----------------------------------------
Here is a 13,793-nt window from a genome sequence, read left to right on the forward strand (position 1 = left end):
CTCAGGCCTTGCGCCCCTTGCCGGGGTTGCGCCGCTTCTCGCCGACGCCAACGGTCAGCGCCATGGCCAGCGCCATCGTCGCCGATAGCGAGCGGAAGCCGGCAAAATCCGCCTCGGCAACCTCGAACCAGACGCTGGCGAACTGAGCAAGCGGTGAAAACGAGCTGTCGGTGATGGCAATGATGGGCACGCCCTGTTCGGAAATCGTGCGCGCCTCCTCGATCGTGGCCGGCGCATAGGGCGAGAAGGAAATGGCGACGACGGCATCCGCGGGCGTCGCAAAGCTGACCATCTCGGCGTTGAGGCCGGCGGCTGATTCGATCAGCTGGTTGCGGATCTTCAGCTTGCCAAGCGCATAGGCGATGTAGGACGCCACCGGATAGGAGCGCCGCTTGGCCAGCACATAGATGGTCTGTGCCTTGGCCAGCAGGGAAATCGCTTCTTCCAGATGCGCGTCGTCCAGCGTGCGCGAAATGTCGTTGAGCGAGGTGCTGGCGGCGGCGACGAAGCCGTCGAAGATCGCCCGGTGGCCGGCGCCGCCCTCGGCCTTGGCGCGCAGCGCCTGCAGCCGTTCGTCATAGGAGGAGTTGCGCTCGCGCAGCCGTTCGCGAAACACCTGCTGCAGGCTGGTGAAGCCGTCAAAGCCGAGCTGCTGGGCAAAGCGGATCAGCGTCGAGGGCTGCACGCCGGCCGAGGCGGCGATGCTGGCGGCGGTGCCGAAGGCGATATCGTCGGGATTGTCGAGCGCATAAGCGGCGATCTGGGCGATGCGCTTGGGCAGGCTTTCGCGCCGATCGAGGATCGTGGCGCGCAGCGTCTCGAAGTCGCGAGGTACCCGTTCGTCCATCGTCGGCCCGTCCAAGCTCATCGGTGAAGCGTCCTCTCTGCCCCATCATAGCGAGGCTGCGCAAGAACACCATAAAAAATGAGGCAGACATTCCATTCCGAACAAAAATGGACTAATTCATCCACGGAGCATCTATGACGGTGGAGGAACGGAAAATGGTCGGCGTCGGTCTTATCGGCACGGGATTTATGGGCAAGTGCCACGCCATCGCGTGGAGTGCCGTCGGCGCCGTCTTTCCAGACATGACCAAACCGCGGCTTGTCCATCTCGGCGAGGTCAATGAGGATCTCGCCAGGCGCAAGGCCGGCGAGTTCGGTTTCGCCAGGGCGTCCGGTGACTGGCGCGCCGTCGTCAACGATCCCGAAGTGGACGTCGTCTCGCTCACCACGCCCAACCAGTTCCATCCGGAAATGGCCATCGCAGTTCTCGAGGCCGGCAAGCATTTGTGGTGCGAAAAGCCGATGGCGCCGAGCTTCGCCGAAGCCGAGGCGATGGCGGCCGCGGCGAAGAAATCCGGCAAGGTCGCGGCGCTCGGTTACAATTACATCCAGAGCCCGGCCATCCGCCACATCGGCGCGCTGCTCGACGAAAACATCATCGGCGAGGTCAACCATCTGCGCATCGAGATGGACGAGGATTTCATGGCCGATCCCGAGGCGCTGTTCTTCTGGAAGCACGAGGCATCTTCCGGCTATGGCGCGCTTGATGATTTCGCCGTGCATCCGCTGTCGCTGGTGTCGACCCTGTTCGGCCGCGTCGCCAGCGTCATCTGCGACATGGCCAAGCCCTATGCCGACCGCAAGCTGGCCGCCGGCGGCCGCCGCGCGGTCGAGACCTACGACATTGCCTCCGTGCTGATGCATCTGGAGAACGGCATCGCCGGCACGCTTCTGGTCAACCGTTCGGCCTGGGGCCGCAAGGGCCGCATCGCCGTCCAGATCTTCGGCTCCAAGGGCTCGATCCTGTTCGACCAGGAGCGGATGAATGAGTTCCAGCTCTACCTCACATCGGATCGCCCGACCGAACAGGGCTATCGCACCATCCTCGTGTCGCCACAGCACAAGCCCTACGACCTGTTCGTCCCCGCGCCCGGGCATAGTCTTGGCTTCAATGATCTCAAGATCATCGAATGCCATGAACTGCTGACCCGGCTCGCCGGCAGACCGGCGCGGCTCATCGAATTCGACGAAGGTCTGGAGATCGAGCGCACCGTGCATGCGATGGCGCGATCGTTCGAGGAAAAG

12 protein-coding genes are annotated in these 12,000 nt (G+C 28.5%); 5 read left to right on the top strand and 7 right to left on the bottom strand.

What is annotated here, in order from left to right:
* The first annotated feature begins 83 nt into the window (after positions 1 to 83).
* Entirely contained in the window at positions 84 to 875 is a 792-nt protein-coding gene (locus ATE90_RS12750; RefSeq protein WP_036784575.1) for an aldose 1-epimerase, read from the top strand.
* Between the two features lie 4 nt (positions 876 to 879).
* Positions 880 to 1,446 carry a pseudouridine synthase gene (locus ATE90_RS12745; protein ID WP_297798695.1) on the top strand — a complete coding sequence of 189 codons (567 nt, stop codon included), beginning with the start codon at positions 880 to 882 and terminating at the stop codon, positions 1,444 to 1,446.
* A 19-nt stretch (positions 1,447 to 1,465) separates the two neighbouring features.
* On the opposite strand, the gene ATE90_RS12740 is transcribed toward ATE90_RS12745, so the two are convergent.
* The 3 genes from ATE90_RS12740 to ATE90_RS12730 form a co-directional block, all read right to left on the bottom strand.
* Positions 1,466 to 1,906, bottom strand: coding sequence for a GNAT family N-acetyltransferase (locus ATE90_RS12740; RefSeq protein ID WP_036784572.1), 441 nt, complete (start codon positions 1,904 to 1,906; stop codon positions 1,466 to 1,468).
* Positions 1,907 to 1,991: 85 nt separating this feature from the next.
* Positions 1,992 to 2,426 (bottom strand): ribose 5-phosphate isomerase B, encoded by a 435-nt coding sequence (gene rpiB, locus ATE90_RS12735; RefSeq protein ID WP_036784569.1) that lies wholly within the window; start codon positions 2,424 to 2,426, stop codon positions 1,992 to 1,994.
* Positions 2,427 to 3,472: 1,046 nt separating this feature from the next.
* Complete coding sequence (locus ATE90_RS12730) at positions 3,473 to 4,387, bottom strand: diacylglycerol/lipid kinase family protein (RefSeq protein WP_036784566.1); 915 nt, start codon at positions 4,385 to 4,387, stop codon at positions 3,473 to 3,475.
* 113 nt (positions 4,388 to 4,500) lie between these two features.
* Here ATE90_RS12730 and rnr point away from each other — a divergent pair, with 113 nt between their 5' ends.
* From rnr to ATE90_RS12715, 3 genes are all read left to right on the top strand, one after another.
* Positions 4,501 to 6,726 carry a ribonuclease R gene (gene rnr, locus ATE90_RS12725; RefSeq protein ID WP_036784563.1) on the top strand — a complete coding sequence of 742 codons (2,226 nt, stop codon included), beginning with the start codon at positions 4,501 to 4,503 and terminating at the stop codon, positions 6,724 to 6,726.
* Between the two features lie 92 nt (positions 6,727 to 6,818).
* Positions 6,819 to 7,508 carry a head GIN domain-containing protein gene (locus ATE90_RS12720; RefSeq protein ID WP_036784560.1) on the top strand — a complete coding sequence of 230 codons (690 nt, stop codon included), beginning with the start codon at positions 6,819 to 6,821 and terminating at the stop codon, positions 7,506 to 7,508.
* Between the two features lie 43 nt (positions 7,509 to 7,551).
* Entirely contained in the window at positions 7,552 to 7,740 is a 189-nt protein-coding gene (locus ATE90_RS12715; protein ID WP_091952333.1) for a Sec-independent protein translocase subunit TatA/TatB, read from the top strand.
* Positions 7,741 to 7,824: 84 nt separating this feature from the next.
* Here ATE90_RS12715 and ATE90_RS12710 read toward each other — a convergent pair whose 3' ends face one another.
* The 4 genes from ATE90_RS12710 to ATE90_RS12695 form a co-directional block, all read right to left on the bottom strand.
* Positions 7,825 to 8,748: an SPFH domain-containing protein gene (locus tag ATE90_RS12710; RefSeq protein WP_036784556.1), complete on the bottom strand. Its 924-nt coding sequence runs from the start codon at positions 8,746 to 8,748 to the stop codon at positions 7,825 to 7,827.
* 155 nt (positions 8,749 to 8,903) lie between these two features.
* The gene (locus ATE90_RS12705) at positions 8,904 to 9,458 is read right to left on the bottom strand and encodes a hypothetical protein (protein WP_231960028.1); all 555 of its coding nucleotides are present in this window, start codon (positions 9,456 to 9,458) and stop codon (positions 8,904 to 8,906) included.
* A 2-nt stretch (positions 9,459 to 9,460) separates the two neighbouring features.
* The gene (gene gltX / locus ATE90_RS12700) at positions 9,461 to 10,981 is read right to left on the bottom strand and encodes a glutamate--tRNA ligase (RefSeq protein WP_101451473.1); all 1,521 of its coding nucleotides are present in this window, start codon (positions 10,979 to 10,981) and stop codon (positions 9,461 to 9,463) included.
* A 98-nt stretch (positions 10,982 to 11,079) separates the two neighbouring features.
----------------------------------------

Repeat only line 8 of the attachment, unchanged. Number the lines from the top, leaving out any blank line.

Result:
* Positions 880 to 1,446 carry a pseudouridine synthase gene (locus ATE90_RS12745; protein ID WP_297798695.1) on the top strand — a complete coding sequence of 189 codons (567 nt, stop codon included), beginning with the start codon at positions 880 to 882 and terminating at the stop codon, positions 1,444 to 1,446.